You are also part of The Community, a collective-run art space and multidisciplinary project. Within this project, you have also curated photography exhibitions, thus further developing dialogue and collaborative practices among other photographers. How has this experience been? Has the multidisciplinary aspect of the project changed your regard for other practices?

Having the chance to work at The Community as Director of Photography Projects has so far been a very special experience in my life and for my career as a photographer. Seven years back I was interning at a small art gallery in New York, which was based on bringing the local art community together. It felt inspiring to be able to have an easygoing conversation together with an art student and a photography star without having the usual oppressing setting of a big white cube. Our philosophy at The Community is also based on inclusiveness, and what really fuels this is the diverse background of all of our members and understanding the strength of it.

In this role, I have had the chance to apply the various skills and knowledge collected over the years as a photographer, and distance myself from the usual process which normally results in a photograph. Paris is not traditionally known as the most easygoing and social place in the world so it feels really good to see people coming back and being open for our proposals of collaborations and dialogue. My interest is to battle this egoistic culture related to photography and fashion through finding ways for people to collaborate and come together in forms of curated shows, publications, commercial projects while developing ongoing relationships. It feels good to realise that getting support, and being able to provide support for other members of our collective is inspiring my personal work, and making my practice more social and open for new collaborative approaches.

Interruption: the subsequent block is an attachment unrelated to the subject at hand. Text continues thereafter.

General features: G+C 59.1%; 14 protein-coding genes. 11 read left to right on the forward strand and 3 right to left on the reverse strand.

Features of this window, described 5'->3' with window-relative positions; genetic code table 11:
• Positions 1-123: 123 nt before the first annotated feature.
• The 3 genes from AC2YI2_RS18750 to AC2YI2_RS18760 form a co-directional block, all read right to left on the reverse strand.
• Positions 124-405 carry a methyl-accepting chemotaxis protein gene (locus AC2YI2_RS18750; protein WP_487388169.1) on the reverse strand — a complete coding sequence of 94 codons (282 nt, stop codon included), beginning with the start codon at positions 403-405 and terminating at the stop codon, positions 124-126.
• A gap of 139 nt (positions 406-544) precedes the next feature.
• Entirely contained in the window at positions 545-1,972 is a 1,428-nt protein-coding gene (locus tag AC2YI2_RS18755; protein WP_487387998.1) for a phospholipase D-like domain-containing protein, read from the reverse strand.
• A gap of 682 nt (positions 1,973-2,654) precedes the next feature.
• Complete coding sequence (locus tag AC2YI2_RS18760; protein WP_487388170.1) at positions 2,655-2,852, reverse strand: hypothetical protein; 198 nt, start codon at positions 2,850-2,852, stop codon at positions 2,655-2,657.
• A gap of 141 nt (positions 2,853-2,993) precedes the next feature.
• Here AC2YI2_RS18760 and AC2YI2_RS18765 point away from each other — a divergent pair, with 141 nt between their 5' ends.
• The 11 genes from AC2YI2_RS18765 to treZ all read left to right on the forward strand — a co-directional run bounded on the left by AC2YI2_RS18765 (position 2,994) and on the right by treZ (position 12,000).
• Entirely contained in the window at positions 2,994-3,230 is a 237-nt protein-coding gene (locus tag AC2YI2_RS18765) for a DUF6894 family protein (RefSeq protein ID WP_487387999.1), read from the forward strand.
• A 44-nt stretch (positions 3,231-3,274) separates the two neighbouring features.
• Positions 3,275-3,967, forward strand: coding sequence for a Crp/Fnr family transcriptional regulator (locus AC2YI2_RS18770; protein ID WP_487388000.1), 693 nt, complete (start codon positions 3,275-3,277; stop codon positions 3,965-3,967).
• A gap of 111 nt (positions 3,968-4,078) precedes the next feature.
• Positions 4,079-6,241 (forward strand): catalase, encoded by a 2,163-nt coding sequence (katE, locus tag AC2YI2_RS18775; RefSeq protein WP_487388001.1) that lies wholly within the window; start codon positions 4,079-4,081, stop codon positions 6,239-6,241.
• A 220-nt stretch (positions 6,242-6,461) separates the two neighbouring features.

What has brought you joy and inspiration lately?

I am always inspired by the root vegetable section of my local convenience store Le Zingam. I hear people are coming over from the other side of Paris for their affordable cheeses and mouldy vegetables. I am also inspired by the lack of and the amazingly blue colour of Finnish winter light which I did not really see as interesting until now.

Could you tell me something about your creative process? What are the first steps for you when planning a shoot?